NIACIN IS "A FIRST CHOICE DRUG" FOR PREVENTION OF CORONARY HEART DISEASE , NIH PANEL SAYS; OBSERVATIONS LINK ORAL ESTROGEN FOR WOMEN TO 50% CHD REDUCTION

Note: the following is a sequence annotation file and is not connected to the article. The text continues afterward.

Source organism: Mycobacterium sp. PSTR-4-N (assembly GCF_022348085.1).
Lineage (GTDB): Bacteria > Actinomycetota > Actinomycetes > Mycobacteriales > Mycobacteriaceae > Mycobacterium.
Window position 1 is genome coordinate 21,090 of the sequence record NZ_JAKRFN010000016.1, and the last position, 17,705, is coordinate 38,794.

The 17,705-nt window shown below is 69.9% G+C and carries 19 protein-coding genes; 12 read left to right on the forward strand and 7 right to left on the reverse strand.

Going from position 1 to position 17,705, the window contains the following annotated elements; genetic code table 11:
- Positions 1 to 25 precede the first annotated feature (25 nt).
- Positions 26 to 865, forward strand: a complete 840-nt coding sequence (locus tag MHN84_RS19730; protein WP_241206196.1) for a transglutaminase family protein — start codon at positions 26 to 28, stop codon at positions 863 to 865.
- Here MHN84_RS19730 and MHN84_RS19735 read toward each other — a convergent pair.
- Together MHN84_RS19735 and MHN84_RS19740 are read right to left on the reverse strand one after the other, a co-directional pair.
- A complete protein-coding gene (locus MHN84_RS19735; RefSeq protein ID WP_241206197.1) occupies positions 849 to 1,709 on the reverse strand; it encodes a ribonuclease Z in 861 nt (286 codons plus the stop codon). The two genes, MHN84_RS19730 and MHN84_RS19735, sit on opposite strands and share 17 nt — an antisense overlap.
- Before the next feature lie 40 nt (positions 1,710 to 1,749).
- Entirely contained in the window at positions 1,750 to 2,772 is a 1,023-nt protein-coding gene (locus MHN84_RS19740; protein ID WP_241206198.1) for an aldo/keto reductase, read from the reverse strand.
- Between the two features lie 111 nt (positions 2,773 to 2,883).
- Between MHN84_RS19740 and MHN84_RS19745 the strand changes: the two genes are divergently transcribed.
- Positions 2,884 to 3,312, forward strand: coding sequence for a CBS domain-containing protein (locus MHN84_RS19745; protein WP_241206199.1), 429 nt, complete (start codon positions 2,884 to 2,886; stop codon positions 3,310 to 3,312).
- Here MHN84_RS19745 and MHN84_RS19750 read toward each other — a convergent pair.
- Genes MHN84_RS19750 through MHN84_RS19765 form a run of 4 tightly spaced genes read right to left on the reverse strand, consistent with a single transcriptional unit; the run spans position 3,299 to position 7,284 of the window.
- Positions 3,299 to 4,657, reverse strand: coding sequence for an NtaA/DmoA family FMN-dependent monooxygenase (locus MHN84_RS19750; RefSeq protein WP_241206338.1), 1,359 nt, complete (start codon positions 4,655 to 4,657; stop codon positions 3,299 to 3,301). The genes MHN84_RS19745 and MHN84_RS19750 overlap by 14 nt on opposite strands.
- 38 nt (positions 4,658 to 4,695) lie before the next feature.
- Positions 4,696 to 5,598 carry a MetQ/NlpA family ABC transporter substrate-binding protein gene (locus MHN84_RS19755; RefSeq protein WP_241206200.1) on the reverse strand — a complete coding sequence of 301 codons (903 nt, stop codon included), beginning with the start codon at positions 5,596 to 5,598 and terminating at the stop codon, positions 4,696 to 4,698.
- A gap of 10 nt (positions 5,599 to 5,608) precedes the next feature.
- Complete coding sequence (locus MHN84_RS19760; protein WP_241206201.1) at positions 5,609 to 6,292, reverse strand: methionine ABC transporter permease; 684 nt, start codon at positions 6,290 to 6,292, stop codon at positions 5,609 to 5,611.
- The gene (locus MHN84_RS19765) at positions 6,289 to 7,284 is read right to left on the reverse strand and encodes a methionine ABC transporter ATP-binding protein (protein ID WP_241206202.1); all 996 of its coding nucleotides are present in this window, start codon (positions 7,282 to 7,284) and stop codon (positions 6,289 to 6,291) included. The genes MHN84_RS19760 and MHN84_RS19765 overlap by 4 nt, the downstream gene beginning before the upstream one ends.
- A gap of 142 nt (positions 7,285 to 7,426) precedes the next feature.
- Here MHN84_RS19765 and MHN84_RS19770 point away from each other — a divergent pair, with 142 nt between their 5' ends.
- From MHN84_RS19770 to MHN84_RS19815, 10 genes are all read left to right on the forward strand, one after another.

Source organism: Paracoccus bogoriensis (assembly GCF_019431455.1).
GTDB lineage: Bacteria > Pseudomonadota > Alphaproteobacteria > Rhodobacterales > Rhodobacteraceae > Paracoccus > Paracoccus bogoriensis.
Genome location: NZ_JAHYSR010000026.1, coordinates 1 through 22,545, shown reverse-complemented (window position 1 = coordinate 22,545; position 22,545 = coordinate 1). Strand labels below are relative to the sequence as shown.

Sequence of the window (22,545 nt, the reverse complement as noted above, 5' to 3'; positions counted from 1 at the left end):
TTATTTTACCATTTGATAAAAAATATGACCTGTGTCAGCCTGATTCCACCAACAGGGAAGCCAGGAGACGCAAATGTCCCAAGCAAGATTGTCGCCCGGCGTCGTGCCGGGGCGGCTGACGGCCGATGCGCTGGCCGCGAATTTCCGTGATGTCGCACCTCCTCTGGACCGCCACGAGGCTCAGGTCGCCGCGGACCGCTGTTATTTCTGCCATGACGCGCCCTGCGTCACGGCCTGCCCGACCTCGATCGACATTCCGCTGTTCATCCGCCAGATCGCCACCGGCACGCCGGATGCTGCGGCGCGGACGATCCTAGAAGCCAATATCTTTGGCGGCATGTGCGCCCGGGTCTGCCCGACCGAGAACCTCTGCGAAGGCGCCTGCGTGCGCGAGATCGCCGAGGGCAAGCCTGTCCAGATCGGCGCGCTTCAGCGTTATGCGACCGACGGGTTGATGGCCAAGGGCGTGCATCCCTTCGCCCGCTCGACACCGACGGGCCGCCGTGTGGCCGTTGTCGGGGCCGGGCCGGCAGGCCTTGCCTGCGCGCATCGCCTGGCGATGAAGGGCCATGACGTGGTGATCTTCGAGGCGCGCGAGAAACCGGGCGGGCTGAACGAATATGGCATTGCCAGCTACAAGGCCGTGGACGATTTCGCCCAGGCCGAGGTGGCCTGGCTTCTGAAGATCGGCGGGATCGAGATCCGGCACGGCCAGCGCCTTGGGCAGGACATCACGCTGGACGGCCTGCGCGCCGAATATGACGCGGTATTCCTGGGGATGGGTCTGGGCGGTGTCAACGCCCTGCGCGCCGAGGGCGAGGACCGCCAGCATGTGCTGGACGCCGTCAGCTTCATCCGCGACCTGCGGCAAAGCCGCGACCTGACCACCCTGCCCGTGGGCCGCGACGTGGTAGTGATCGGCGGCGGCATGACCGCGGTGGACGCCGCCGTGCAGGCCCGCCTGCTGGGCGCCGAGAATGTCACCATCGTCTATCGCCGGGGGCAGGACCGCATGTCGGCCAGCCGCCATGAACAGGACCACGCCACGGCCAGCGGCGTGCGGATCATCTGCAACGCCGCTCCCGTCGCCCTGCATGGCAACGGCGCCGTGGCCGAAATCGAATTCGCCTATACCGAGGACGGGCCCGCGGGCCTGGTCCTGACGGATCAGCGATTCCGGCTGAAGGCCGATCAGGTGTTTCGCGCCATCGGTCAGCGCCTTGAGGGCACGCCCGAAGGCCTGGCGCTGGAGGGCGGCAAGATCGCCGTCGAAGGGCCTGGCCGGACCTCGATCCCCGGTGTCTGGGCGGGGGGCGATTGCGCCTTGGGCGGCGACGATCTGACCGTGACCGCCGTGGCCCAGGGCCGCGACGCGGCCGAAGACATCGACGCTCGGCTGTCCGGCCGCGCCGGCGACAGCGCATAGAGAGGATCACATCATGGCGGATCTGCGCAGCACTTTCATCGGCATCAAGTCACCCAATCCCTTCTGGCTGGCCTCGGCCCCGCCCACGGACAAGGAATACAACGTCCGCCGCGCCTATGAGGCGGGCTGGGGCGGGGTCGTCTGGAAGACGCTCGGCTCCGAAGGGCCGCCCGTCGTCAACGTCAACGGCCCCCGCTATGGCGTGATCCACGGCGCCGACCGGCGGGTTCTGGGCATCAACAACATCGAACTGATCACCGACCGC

Niacin is "a first choice drug" for prevention of coronary heart disease (CHD) "because of its low cost and efficacy in altering multiple lipid fractions," according to the concluding statement of a Feb. 26-28 National Institutes of Health Consensus Development Conference on Triglyceride, High Density Lipoprotein and Coronary Heart Disease. Noting that "nicotinic acid decreases triglycerides in proportion to their elevations and is very effective in increasing low HDL," the consensus panel mentioned the vitamin therapy first in its discussion of general drug therapies. In combination use, "diet, bile acid sequestrants and niacin reduced the progression of atherosclerosis and the appearance of new lesions in patients with and without coronary bypass grafts." The consensus statement notes, however, that niacin is contraindicated for use "in non- insulin dependent diabetes." Oral estrogen for women is the first drug therapy discussed in the consensus statement. "From extensive observational studies in postmenopausal women," the consensus statement notes, estrogen treatment appears "to reduce CHD by approximately 50%." On the general topic of treatment of triglyceride and/or HDL levels, the panel found "considerable support for a causal relationship" between HDL and CHD through the data for triglyceride "are mixed." Despite insufficient data from clinical trials concerning the "specific benefits of perturbing triglyceride and/or HDL levels," the consensus statement holds that "lipid-lowering therapy is an effective strategy in CHD prevention." "The primary therapy for the treatment of elevated triglyceride and low HDL cholesterol levels is diet and weight control, exercise and smoking cessation," the NIH group asserts. The statement emphasizes that "hygienic measures always should be used first," delegating drug therapy to a "secondary role." The statement recommends that drug use be "restricted to patients considered at high risk" due to adverse lipid profiles, as well as "multiple other risk factors" including family history for CHD, diabetes mellitus, hypertension, cigarette smoking, male gender and obesity. Drug therapy also is suggested following the failure of hygienic measures for the treatment of hypertriglyceridemia to "reduce the risk of pancreatitis." The panel revised the original statement to include a general comment concerning the "side effects and potential risks" associated with "all medications." These risks "must be balanced with potential for benefit before their use can be justified," the statement says. The risk/benefit caution was added to the consensus statement after a short discussion concerning the fibric acid derivative, gemfibrozil (Lopid). The Warner-Lambert lipid- lowering drug precipated the most discussion of drug therapy throughout the conference. The debate was sparked by a review of the Helsinki Heart Study and the relevance of follow-up data from Helsinki II. In unscheduled remarks to the consensus panel, FDA medical officer Ross Pierce, MD, raised the issue of the unpublished secondary study, Helsinki II. He maintained that data from the second study indicated that the outcome of gemfibrozil treatment pointed to "adverse trends in total mortality." Ross noted that the significance of the follow-up Helsinki data had been addressed last year by FDA during the March 7 Endicrinologic and Metabolic Drugs Advisory Committee ("The Pink Sheet," March 11, 1991, p. 6). Pierce's comments followed a prepared presentation to the conference on the Helsinki Heart Report by Jussi Huttunen, MD, National Public Health Institute, Helsinki. Reporting on the main part of the trial (Helsinki I), Huttunen maintained that "averaged over the five-year trial, the gemfibrozil group showed a statistically significant...reduction of 3% in the incidence of definite coronary heart disease events." He added that "the increase in HDL cholesterol and the decrease in LDL [low density lipoprotein] cholesterol during treatment were both associated with a low risk of coronary events in the gemfibrozil group." In a written letter to the panel, Pierce reported that the divergence between the results of Helsinki I and Helsinki II led the Division of Metabolism & Endocrine Drug Products to question if gemfibrozil "is not effective for CHD event reduction in patients with established CHD or the true efficacy of gemfibrozil is much less than" is suggested "by the primary Helsinki Study." The FDAer's letter also links gemfibrozil to increased gallbladder toxicity and appendectomies and notes issues with the whole class of fibrate class of drugs. The letter states the "the hepatotoxicity of certain fibrates, such as fenofibrate, may preclude their consideration for use in CHD risk reduction." Lopid's labeling indicates a 1.2% frequency of acute appendicitis among the Lopid group as compared to .6% in the placebo group. Also, gallbladder surgery was performed in .9% of Lopid and .5% of placebo subjects, "a 64% excess, which is not statistically different from the excess of gallbladder surgery observed in the clofibrate compared to the placebo group of the World Health Organization Study." Huttunen responded that the Helsinki II results were "not statistically significant." Huttunen commented that Helsinki II was performed "to improve PR" and was "not a very good study." The patient population consisted of individuals who had been excluded from the original study. Claiming that there is "no mechanism to explain" the negative impact of gemfibrozil on cardiovascular mortality in the Helsinki II data, Huttunen concluded that the outcome of the test was most likely "a chance finding." The questions raised by Pierce at the NIH conference indicate a level of continuing concern within the FDA review division about gemfibrozil's appropriate role in lipid treatment. The product has been before advisory committees twice in the last four years and faced tough relabeling discussions. By coincidence, FDA's concerns with gemfibrozil treatment were further discussed in a Feb. 27 statement from Warner-Lambert that FDA is scrutinizing its application for the Lopid follow-up compound, Lopid SR. The company said that FDA has requested that the company "respond to a number of points" regarding the NDA and says that it is "responding quickly to these points." The company notes, however, that the request for further information makes it questionable whether W-L will be able to obtain a "timely approval" for the sustained-release product. W-L is in a race to get the new patent-protected form of the drug on the market before Lopid's exclusivity expires next January. The company issued the statement on the FDA review following a report about the FDA letter in the Feb. 27 San Francisco Chronicle. Despite the debate at the NIH conference, the consensus statement specifically recognizes gemfibrozil as a drug that "has been associated with reduced risk of CHD in patients with mixed hyperlipidemia and low HDL." On the final day of the NIH meeting, during the final preparation of the consensus statement, one of the scheduled speakers from the previous days, Stephen Hully, MD/MPH, University of California at San Francisco, requested that the consensus statement be changed to address the question of "cost- effectiveness and toxicity, especially with fibric acids." Panel Chairman Elliot Rapaport, MD, UCSF, answered that issues of cost- effectiveness were "beyond the scope" of the consensus. Hully then contended that to "not even mention the increased mortality... is a mistake." Another speaker at the conference, William Castelli, MD, director, Framingham Heart Study, countered: "There is no increased mortality." Following the exchange between Hully and Castelli, Rapaport read a letter sent to the panel by the Chairman of FDA's Endocrinologic & Metabolic Drugs Advisory Committee, Douglas Green, MD. The letter stated that the March 7 advisory committee last year decided that Helsinki II was "scientifically flawed." The committee concluded that Helsinki II "should not be interpreted to indicate" that gemfibrozil may increase primary cardiac events or that the results of Helsinki I were invalid. "The available data," Green wrote, "still indicate that benefits outweigh risks for gemfibrozil in patients with the triad of increased LDL cholesterol, low HDL cholesterol and elevated triglycerides." Other lipid-lowering drug therapies included in the statement are bile acid sequestrants, such as cholestyramine, and HMG-CoA reductase inhibitors such as Merck's lovastatin (Mevacor) or Bristol-Myers Squibb's pravastatin (Pravachol). Omega-3 fatty acids at high doses were shown to lower triglycerides.